In the case of voting we should be chanting this mantra: Every Legal Vote Accurately Counted.
Quality assurance includes two principles: “Fit for purpose” (the product should be suitable for the intended purpose); and “right first time” (mistakes should be eliminated).
So why are there arguments against conducting an audit and investigating the process in which we vote to improve the process? If any complaint or allegation arises over the process of an election one would think that both sides in a bi-partisan atmosphere should want to investigate that issue and determine if one side, or both sides, was cheated.
In close races there is always the possibility that one partisan side will toss the flag against the other. Each side has to understand that next time it could be their team which tosses the flag. We all trust that the referees and the rule-book do not fail us.
That’s where Quality Assurance comes into play. When problems arise we investigate to determine the root cause. Investigative data is used to develop a plan to retrain workers or correct the issue. Then, when the process starts up again it comes out right the first time.
There have been numerous reported anomalies and questionable voting processes that need corrective action in the Arizona election audit. The process of investigative assessment and corrective action does not take anything away from the customer. It generates trust and fosters a loyal and repeat customer: just as new banking regulations protect the bank and its customers from money laundering and scams.
Americans have high expectations of quality and value, from the cars we buy to the clothes we wear. How long would a doctor stay in business operating on the wrong body part? And yet, we tolerate this in elections?
Mediocrity vs. Excellence
“Something deep in the human heart breaks at the thought of a life of mediocrity.” C. S. Lewis
The process of Voting in this country should be a process of excellence. With every opportunity being taken to get it “right the first time”. The founding fathers did not settle for mediocrity in determining anything as important as electing the representative leaders of this country.
When we take a historic look at the founding fathers we often reflect on them with awe and admiration for their foresight and intelligence in creating one of the most important documents in the free world. They didn’t settle for mediocre and we won’t either.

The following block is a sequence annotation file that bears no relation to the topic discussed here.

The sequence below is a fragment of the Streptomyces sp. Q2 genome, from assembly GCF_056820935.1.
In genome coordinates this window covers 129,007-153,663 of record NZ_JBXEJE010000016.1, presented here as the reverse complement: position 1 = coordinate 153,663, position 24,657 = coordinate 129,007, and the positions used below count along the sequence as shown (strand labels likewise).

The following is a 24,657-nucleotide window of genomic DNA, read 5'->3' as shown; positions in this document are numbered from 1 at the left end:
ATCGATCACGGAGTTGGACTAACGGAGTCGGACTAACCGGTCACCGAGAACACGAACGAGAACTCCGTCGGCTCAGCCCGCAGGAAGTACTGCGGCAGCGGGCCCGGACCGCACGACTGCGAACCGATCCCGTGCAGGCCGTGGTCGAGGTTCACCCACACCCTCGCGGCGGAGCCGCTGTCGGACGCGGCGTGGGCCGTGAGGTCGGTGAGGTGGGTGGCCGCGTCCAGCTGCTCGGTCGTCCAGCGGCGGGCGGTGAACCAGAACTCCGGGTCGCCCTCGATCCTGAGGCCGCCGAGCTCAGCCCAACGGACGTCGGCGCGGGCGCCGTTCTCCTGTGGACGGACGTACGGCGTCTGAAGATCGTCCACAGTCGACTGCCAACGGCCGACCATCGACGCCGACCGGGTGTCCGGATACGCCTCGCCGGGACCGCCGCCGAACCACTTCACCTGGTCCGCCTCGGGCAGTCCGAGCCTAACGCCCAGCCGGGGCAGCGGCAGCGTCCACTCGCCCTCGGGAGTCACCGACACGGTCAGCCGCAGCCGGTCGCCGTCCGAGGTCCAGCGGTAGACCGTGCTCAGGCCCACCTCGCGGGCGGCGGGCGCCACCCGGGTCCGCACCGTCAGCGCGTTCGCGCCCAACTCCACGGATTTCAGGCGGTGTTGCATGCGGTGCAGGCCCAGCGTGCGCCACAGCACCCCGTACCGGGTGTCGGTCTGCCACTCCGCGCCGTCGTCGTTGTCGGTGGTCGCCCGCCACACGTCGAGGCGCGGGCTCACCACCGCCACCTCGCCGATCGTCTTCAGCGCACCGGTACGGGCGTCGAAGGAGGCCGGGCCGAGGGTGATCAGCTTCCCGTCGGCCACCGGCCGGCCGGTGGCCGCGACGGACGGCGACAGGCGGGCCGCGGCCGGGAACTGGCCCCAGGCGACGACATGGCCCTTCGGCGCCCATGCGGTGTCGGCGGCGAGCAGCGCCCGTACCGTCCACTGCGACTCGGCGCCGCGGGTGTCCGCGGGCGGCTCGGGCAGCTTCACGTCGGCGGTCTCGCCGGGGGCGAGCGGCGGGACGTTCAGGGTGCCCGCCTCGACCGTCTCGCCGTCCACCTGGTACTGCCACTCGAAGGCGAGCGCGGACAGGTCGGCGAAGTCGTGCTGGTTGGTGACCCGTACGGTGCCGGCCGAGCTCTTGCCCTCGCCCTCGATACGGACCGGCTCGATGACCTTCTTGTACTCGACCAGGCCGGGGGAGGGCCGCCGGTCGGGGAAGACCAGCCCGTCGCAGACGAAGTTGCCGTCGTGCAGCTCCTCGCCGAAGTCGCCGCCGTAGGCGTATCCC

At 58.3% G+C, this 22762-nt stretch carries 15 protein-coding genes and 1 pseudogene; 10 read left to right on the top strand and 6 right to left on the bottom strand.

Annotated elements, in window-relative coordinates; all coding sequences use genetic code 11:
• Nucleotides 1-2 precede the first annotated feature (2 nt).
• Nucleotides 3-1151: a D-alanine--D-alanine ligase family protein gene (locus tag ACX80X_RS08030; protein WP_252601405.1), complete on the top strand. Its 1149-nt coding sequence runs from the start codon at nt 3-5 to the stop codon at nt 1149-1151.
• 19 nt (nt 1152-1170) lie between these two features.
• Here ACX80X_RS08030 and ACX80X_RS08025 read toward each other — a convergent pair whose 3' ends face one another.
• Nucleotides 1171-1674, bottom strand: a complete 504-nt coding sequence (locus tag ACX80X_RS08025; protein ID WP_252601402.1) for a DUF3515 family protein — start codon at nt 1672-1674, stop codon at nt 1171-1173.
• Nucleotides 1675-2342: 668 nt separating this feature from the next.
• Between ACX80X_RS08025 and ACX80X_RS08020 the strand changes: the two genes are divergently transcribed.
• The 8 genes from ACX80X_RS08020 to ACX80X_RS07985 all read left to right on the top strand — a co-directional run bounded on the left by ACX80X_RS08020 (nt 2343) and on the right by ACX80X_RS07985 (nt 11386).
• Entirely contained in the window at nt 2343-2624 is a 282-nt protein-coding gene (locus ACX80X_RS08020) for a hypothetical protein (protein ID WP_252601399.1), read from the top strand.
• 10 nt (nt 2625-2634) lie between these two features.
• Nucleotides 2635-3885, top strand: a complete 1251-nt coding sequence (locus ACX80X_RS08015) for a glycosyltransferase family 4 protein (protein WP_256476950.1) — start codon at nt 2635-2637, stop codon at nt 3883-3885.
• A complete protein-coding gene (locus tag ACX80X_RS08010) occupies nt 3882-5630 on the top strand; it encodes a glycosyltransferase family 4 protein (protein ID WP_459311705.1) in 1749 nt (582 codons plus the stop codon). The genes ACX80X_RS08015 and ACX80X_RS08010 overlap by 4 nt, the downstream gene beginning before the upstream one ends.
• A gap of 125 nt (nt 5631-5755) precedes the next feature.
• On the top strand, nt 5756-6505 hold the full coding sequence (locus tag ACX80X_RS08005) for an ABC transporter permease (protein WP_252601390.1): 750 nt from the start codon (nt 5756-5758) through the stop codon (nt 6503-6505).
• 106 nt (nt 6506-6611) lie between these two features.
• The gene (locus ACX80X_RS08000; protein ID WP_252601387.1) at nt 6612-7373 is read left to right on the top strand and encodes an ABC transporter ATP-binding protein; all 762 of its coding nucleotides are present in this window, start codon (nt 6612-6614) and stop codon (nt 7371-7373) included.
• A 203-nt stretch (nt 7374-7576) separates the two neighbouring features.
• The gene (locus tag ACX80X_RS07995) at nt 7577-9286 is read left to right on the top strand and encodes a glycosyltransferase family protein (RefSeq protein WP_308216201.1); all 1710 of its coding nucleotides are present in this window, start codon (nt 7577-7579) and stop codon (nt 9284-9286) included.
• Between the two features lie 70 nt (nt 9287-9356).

When a task is mediocre or mundane it becomes repetitive and even boring. The rate of errors increases because the attention to detail and interest in problem solving decreases. Our defenses and observation skills diminish allowing faults and failures to be overlooked.
We should be very concerned when a County Recorder says he strives for “boring”. A good administrator will take questions and criticism as opportunities for improvement. A good administrator will also be looking for a more efficient way to have a quality outcome without violating Federal or State laws and not changing policies or making administrative rules to accommodate the questionable processes.
The system is not broken, but rather operating under low standards. We need to look at the root causes and apply our corrective actions plans to bring its quality back up to excellence standards. Years of complacency, unpunished malfeasance and lack of attention to detail have brought us to this point. Denial of the slightest problematic issues and refusal to assess the situation with elections diminishes and adulterates the whole process.
It should be unconscionable to all citizens that half of this country is willing to settle for mediocrity in elections and even going so far as to fight against excellence in our election process.
It is time for a bi-partisan solution to the bi-partisan process of voting in this bi-partisan nation. Stop Fighting against Excellence in America. What did you do to help the Arizona Audit project?